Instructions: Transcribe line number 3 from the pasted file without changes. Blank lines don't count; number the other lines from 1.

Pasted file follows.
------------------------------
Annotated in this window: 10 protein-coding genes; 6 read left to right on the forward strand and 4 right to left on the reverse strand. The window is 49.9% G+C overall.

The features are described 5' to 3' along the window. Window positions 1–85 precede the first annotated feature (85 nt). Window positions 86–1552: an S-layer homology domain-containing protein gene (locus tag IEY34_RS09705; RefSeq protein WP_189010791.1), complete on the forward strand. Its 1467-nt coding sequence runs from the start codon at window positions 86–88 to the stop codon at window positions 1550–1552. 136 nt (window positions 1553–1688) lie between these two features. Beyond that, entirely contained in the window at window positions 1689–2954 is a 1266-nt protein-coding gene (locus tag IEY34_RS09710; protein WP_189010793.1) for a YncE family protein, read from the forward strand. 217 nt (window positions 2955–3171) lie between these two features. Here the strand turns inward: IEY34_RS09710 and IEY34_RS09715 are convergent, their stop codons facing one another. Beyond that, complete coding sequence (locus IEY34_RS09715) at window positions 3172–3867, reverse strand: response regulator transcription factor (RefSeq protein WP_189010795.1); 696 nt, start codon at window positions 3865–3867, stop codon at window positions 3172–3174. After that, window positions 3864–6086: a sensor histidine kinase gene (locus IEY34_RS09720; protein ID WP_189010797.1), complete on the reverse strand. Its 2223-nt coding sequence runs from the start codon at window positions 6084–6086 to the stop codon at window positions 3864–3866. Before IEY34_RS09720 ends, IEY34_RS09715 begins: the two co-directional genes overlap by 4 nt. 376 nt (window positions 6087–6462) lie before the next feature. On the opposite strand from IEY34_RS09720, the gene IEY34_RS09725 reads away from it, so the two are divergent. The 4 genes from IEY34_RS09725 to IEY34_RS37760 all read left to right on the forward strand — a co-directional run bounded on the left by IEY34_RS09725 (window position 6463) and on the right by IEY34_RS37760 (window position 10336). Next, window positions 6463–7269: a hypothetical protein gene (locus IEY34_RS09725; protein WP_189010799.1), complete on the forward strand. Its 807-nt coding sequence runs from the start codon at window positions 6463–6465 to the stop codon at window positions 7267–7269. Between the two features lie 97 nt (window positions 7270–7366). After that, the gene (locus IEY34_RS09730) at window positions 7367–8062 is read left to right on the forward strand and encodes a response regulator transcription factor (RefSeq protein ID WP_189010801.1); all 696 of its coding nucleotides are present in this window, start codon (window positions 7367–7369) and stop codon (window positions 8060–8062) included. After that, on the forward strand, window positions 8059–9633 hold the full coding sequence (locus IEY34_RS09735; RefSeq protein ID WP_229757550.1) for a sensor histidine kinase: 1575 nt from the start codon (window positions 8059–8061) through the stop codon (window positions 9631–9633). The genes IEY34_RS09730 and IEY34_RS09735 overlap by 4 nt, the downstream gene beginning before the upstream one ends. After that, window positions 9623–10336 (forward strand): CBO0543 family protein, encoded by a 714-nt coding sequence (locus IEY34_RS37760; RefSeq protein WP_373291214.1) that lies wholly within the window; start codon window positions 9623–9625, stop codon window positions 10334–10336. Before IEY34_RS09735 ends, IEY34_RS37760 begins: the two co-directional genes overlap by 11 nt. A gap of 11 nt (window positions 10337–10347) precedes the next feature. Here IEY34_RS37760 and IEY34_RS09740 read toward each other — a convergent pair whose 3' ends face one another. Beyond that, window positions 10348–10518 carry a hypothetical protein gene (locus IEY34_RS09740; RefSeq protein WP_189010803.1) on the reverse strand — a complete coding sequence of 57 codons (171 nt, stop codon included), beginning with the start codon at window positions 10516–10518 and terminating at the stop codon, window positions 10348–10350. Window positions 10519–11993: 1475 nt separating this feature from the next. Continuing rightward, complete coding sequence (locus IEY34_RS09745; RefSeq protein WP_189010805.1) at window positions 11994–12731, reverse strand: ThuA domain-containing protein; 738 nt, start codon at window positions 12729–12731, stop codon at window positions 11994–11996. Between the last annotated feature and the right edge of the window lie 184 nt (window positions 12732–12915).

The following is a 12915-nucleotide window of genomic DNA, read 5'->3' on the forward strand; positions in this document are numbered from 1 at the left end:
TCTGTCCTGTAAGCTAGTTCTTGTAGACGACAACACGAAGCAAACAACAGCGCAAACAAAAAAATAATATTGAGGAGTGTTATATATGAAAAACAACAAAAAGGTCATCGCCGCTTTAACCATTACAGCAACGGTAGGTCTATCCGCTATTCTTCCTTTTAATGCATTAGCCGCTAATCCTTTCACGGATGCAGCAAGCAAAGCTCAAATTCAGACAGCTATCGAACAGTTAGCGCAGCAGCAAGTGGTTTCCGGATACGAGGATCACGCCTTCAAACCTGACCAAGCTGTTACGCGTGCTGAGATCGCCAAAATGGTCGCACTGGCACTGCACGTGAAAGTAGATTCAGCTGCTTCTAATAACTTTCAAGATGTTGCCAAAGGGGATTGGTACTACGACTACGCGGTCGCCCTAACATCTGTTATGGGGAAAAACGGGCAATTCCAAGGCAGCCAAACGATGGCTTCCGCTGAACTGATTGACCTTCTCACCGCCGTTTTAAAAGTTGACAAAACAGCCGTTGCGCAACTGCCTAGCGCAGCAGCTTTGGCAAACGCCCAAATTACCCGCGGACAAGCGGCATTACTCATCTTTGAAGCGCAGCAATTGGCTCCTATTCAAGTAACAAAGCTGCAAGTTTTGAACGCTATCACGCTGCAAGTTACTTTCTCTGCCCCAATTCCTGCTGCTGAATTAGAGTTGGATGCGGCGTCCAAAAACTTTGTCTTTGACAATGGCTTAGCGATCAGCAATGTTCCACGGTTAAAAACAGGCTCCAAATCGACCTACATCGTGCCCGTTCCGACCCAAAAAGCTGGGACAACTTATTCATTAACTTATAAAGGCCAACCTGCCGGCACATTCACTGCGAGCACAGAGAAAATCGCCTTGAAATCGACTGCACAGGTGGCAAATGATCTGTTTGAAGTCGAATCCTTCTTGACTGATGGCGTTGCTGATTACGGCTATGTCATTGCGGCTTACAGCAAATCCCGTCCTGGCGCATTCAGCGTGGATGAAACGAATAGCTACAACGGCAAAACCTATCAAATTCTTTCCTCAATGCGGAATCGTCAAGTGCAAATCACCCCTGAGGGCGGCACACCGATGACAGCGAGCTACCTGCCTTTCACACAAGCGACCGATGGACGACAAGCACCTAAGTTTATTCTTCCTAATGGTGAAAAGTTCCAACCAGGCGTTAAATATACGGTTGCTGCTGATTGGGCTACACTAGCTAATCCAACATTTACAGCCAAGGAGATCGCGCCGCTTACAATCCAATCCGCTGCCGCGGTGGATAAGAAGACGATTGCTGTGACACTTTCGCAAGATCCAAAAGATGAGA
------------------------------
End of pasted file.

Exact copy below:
The following is a 12915-nucleotide window of genomic DNA, read 5'->3' on the forward strand; positions in this document are numbered from 1 at the left end: